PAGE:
Writer: Jack King
A new laboratory at New Mexico State University will help the federal Food and Drug Administration find faster, more efficient methods of checking for contamination in food supplies and may help speed up the traffic at checkpoints on the U.S.- Mexico border, said Myles Culbertson, regional economic developer for the university's Physical Science Laboratory.
Funded by a $1.5 million Congressional appropriation, the PSL's Food Microbiology Laboratory will evaluate new technologies that may be used by the FDA to detect such contaminants as Salmonella, Listeria, E. coli and Staphylococcus aureus, said Willis Fedio, the laboratory's lead scientist.
"Since the early '90s we've recognized that there is a problem with perishable food products coming into the U.S. at our border checkpoints," said Culbertson, who was executive director of New Mexico's Border Authority from 1992 to 1995.
If a truckload of a food product coming into the United States is selected for inspection, a sample of the product is taken from the shipment and sent to an FDA lab in Colorado, Texas or Arkansas. The truck will not be allowed to unload the merchandise until tests are completed and the FDA approves the shipment, Culbertson explained.
"Naturally, if the shipment is something like cantaloupes or tomatoes a delay of several days can be very harmful. The FDA budget was earmarked by Congress for PSL to establish a regulatory laboratory closer to the border," he said.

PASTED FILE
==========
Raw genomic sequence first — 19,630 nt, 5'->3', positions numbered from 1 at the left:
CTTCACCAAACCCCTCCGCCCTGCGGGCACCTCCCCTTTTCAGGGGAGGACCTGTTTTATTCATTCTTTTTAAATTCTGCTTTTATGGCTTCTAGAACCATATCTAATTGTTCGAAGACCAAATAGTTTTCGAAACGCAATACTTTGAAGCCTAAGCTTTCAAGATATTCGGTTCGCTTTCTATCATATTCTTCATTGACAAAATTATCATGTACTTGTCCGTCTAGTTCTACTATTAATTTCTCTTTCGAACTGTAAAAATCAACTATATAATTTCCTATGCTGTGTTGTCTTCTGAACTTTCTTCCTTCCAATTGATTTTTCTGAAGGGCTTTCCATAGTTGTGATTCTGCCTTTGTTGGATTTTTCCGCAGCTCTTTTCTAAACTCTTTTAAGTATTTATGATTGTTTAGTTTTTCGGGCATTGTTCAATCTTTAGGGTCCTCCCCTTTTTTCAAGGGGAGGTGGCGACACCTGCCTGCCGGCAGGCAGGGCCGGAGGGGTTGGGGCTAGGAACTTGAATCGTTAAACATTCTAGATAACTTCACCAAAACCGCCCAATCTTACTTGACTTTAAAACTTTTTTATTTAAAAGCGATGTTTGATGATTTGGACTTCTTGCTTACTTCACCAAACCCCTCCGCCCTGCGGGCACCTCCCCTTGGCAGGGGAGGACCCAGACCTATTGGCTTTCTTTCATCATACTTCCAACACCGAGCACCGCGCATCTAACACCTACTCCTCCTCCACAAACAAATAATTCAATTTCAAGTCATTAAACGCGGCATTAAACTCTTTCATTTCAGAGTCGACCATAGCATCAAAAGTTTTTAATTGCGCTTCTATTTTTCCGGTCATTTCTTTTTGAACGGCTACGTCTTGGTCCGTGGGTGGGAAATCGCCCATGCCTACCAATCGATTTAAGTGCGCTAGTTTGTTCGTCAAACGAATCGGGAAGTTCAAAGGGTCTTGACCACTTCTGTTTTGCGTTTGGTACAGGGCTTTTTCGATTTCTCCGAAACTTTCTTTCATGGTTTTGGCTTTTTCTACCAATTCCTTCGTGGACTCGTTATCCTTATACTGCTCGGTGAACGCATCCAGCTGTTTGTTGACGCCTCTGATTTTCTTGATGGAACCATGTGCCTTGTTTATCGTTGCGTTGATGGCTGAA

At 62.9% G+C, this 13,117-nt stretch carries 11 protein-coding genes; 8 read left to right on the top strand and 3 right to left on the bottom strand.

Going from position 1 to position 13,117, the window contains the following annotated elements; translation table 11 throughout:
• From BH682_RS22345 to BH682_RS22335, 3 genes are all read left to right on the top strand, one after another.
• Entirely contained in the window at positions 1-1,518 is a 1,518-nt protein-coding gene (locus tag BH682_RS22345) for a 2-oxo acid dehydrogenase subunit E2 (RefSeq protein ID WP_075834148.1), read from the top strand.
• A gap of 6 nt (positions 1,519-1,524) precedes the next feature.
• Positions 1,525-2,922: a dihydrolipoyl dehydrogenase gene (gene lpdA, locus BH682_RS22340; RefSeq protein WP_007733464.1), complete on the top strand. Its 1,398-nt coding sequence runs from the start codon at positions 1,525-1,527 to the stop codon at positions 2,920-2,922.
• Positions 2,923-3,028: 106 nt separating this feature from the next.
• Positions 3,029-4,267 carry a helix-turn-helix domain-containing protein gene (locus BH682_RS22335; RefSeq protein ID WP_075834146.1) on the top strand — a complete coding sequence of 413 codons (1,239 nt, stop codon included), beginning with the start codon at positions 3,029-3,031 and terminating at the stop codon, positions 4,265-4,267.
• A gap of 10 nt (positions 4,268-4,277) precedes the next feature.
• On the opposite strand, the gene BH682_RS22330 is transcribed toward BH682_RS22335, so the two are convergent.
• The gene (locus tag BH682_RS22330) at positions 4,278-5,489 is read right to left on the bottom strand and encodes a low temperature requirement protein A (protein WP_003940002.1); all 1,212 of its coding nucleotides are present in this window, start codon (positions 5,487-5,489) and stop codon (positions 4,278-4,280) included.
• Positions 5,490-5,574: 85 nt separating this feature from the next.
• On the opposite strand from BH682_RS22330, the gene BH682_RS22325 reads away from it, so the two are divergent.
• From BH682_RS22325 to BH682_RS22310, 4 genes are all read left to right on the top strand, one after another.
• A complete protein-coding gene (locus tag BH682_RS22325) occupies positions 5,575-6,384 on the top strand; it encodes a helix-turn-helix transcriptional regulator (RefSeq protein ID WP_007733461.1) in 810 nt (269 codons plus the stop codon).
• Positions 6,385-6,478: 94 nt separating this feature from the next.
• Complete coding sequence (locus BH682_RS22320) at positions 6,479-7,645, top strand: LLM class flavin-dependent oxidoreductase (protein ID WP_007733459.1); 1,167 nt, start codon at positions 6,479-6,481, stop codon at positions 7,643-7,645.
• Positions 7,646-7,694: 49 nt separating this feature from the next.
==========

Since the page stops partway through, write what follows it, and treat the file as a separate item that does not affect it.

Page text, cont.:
"But the FDA explained that the problem isn't really the location of the laboratories, since samples and results can be shipped by express mail. The real problem is the FDA's laboratory technology, most of which is 30 to 40 years old. They said what was needed was a way to evaluate new, faster methods of testing samples, something the FDA doesn't have the time, money or manpower to do," he added.
Congress agreed with that approach and the PSL Food Microbiology Laboratory initiative was launched, Culbertson said.
At New Mexico State, the laboratory will evaluate commercially developed rapid test kits and biological sensors, using traditional culture-based methods as a constant. It also will work on ways to make the technologies work on a variety of samples and under a variety of conditions, Fedio said.
"If we can reduce the time it takes to complete the tests in the FDA labs it will have the additional benefit of allowing them to test a higher percentage of the shipments that cross U.S. borders. Another angle is to make it so the guy at the border crossing can do these tests, speeding up the process that way," he explained.
Besides evaluating the new technologies and helping the FDA streamline its processes in high-traffic laboratories, the Food Technology Evaluation Laboratory will provide food safety training and technical support for private companies doing food processing, Fedio said.
Photo is available at http://ucommphoto.nmsu.edu/newsphoto/fedio_willis.jpg.
CUTLINE: Willis Fedio, lead scientist at New Mexico State University's Food Microbiology Laboratory, rinses equipment behind a ventilated safety hood in the laboratory on the university campus. (NMSU photo by Darren Phillips)
Aug. 6, 2002
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